Billions of our taxes are being spent by a profligate coalition government which does not even have the common sense expected of the man on the Clapham Omnibus.

    I just hope Janet Greening can see the reality of the waste of public money and stop it. I fear that she will not be allowed to do what is right and proper but will be whipped into shape by someone whose respect for the police service and his fellow human beings doesn’t amount to a can of beans.

  5. Since June 2001 there have been ten different pension ministers. What chance of a meaningful long-term pensions strategy ?

  6. If Nest does not work – blame the adviser community.

  7. Even recommending to a client that Nest should be considered/ implemented is “advice” and requires the full financial planning process from know your client to suitability of advice. This takes time and can be an arduous process particularly if member meetings are part fof the package. NEST is not the Holy Grail as has been touched on above. When discussing with an employer, often the decision maker, they tend to want something “more” than NEST offer as part of their own pension requirements. Sometimes they also favour commission as the basis of remuneration to cut their costs against the compulsion of the 3% salary commitment which is already a challenge for many businesses cash flow.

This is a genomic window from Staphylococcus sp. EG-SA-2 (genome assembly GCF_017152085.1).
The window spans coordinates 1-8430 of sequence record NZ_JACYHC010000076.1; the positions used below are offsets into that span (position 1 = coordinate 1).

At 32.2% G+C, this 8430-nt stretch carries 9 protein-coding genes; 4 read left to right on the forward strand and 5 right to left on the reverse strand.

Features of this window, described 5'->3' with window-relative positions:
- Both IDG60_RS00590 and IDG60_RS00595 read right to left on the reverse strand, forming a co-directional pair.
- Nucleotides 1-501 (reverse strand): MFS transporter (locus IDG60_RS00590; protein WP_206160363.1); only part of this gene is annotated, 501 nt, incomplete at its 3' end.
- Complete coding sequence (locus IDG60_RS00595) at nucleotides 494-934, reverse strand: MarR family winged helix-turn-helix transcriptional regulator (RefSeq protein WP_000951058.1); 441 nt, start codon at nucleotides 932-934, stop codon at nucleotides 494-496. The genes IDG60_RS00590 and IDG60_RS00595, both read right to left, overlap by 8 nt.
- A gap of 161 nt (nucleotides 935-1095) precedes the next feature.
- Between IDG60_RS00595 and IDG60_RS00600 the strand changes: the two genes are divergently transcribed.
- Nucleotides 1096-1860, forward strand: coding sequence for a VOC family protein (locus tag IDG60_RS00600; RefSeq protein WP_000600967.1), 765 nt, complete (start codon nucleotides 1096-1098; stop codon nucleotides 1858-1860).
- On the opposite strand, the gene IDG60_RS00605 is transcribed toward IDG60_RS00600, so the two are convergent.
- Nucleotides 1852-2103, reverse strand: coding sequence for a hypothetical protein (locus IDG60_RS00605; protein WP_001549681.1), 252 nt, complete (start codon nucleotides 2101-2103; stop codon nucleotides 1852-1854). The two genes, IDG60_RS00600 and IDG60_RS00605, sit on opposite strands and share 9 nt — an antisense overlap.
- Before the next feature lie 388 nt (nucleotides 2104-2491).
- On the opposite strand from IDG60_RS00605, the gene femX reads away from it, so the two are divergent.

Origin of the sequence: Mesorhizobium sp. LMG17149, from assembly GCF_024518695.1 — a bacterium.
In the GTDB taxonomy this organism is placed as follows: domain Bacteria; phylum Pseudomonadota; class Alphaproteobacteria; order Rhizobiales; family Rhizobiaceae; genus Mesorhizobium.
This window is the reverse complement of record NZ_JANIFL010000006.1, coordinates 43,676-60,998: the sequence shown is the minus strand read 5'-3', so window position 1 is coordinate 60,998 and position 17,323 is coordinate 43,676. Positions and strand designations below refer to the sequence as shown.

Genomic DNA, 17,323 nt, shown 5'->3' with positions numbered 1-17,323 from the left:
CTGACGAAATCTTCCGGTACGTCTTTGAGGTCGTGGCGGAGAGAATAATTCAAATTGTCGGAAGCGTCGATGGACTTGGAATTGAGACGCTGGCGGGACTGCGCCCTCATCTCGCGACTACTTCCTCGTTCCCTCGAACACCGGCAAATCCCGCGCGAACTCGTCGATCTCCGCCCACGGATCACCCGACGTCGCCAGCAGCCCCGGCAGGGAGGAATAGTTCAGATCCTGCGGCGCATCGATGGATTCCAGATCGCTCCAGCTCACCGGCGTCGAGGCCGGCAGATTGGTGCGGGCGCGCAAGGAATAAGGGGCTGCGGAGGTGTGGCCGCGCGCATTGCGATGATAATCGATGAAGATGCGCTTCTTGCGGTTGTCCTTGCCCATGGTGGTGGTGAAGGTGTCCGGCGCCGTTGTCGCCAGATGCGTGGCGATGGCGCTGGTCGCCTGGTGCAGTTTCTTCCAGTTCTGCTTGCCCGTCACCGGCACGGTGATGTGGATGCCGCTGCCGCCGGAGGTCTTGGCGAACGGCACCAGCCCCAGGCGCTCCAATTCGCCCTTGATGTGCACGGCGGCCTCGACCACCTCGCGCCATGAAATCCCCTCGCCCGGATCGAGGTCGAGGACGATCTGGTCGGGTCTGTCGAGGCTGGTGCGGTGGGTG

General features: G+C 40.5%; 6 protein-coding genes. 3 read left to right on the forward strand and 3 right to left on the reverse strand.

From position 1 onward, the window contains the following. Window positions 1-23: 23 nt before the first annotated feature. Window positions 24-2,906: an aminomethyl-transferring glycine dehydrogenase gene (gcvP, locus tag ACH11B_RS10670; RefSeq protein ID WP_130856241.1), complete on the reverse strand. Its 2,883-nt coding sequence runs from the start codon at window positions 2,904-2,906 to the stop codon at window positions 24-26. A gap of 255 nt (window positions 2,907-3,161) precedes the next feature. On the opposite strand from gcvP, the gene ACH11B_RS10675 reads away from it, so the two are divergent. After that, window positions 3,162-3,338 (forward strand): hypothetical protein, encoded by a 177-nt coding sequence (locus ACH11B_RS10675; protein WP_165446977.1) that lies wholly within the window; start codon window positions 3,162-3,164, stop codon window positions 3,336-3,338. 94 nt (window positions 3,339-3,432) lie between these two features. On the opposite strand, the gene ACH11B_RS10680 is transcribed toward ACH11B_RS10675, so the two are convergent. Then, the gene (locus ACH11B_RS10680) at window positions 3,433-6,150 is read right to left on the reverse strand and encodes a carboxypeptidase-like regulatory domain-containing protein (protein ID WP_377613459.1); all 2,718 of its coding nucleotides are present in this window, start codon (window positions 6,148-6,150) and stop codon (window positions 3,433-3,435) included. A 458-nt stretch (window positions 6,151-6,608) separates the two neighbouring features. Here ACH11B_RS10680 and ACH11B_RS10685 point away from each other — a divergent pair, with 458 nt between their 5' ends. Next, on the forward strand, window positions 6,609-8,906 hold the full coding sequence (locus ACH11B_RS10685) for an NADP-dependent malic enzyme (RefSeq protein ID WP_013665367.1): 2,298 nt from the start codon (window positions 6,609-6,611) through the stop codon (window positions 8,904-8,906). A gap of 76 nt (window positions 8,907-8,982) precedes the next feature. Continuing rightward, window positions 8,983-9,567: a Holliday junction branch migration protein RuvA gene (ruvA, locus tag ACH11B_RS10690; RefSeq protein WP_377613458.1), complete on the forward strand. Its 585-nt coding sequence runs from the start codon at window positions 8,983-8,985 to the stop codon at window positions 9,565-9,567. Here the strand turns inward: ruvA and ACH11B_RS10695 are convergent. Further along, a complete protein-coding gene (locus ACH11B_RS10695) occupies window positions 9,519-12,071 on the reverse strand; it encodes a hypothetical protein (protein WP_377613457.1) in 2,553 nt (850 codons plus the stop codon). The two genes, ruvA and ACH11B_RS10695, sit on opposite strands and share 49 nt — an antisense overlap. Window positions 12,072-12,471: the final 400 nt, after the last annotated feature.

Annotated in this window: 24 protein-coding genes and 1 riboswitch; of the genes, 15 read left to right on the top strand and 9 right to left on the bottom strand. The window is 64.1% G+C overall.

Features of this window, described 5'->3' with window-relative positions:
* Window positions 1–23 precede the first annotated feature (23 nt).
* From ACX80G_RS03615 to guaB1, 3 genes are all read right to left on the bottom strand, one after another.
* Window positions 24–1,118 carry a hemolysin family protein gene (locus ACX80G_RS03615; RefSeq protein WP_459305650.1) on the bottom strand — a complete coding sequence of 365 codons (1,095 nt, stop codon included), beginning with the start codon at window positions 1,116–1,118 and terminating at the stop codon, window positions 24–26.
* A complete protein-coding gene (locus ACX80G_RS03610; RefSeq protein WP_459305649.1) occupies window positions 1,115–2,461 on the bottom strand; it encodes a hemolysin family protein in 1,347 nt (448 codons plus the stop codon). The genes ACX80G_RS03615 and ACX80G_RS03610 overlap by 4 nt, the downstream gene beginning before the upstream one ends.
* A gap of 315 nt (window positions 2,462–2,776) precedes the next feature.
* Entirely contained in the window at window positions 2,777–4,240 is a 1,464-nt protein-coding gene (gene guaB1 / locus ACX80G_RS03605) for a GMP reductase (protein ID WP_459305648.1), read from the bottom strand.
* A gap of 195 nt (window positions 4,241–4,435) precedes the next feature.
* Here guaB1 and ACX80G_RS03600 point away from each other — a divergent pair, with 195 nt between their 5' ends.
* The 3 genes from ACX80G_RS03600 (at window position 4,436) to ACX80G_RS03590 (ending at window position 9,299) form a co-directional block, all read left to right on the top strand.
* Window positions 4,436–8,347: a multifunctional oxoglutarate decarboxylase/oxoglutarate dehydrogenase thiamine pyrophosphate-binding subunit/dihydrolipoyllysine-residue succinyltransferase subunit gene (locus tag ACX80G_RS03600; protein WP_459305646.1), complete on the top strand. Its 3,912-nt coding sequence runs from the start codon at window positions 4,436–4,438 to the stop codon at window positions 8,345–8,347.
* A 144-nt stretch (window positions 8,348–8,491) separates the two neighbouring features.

Mr Webb clearly does not understand any of the pressures that the whole subject is causing whether it be the employer or the adviser community.
    I notice that in the adverts on autoenrolment so far there has been a complete absence of any information about the costs that either the employer must pay or indeed the employee who so confidently state they are “In”! We shall see….